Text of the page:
Death Strikes 'Reign,' Ragnar Makes a Bold Move on 'Vikings'

The CW
In the fallout of Francis’ illness on “Reign” Mary seized power to congeal Scotland, fearing that if Francis were to die, Catherine would stop the flow of French troops to Scotland. That, and if Francis lived, he would have stopped it out of revenge for her betrayal.

Mary’s guilt was present, though diverted by her desire to secure her country. While Conde quickly absolved them of wrongdoing, Catherine dressed Mary in royal fashion, admonishing her for her culpability in Francis’ illness. There was little in the way of redemptive damage control for the young queen.

Although she showed signs of remorse and seemed determined to not further her betrayal by the episode's end, she refused to take sole accountability for the destruction of her marriage. She even went so far as to say that she wished they could undo the harm they’d caused each other.

t is quite frankly bewildering that she believes Francis is guilty of any of this. Whatever role he played in the events that led to her assault was unintentional. All of the hurt she has caused him has been deliberate. The injured party appears, ent and it’s a party of one.  

Side Notes/Burning Questions: Francis liv, es but for how much longer? It was disturbing that Bash so easily extinguished the life of poor Clarissa, whose fate was horrifyingly tragic. Even creepier was the nurse’s calm demeanor as it happened. “Reign” dug into its supernatural treasure chest and conjured up two. Can you say episode MVP? Will Claude ever grow up? How does Mary live with herself? Francis keeping his word to protect Scotland further solidified that he was the better person.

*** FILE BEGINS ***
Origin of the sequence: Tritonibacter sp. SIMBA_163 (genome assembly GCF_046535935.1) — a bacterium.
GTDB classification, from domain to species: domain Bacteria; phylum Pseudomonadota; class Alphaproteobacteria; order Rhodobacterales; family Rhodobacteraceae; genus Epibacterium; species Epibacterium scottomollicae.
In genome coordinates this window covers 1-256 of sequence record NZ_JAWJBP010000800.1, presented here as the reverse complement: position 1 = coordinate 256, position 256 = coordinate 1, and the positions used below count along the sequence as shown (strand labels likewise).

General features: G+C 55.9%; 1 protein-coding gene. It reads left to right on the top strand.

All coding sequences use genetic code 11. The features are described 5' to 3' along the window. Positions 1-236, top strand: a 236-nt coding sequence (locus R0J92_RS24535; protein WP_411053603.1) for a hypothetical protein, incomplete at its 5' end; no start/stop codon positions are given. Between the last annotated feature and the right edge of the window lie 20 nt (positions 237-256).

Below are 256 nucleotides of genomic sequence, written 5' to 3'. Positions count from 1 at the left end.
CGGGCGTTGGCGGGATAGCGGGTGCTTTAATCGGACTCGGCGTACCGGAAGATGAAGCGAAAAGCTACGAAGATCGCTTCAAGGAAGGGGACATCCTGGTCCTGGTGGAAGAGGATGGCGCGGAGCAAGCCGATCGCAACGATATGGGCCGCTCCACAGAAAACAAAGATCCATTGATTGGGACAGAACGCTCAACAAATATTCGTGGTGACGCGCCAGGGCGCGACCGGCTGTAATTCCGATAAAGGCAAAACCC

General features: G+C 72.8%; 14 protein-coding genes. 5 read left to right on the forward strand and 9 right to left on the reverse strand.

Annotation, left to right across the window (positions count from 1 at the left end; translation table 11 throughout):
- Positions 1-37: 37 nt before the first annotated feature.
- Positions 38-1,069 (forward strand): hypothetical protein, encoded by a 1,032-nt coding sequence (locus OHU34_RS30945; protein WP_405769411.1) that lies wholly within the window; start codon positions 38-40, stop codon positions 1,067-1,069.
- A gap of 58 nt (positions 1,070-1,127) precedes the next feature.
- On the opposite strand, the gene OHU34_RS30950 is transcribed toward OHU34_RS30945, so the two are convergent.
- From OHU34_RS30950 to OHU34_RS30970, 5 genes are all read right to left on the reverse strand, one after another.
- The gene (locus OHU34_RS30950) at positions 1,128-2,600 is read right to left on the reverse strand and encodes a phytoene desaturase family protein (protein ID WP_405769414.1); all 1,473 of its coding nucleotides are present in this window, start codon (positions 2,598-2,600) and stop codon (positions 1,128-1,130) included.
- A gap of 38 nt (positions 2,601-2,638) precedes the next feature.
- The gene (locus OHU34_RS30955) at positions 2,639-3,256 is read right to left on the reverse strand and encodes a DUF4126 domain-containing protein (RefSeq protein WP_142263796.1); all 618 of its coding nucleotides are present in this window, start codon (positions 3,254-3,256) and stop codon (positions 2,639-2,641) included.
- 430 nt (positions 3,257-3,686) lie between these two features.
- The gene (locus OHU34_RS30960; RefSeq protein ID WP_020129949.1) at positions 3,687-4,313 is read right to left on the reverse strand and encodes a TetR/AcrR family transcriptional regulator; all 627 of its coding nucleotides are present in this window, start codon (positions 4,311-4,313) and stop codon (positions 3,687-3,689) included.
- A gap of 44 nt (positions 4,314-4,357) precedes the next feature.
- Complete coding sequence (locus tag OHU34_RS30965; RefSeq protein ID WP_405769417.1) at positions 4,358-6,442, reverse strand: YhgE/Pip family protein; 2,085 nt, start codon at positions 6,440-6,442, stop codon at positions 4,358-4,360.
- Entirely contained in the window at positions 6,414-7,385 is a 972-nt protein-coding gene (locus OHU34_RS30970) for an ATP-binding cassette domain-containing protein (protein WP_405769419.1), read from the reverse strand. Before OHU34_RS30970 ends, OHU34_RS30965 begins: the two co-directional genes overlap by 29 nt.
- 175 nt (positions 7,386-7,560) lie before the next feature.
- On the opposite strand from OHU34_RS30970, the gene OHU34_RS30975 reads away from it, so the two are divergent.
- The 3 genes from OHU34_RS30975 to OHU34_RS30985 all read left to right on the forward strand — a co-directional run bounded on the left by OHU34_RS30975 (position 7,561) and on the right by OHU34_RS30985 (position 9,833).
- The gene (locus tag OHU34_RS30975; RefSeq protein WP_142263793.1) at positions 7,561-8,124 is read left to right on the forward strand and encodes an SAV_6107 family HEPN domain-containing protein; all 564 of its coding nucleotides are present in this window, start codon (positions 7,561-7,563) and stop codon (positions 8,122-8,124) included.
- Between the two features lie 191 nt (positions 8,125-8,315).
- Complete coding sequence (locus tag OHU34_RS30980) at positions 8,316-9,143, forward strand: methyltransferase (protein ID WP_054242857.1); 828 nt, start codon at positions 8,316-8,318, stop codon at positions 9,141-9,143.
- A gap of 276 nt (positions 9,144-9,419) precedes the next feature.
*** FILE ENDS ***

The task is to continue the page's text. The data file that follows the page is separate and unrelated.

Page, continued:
[Image by HISTORY]

Vikings | As has been evidenced over three seasons, the Vikings have a lot of traits that make them ferocious warriors; one of those attributes is persistence. After failing in their first attempt to conquer Paris, they were at again and met with more success than last time. However, they still didn’t manage to defeat the Parisian forces.

The battle sequences were incredibly well done -- intense, brutal, and gripping. Back at base camp, Ragnar was still attempting to overcome his battle injuries and, during that struggle, became “born again.” The symbology heavily alluded to Ragnar’s closing request, which was still quite surprising.

Whether Ragnar’s conversion to Christianity is his ultimate revenge on Floki or a genuine way to stay with his friend in the afterlife remains to be seen. It is strange why Rags would rather spend eternity with his best friend than with his already departed daughter and the family members destined to join thee. The aftermath of his decision will have repercussions for seasons to come (if he sticks to it). How it is handled in the season finale will be incredibly compelling to watch play out.  

Side Notes/Burning Questions: Where has the wanderer guy collecting all of this intelligence on different cultures been this time? Certainly, Ragnar would have been utilizing him similarly. Hopefully, he sticks around. He’d be a very interesting character to explore further.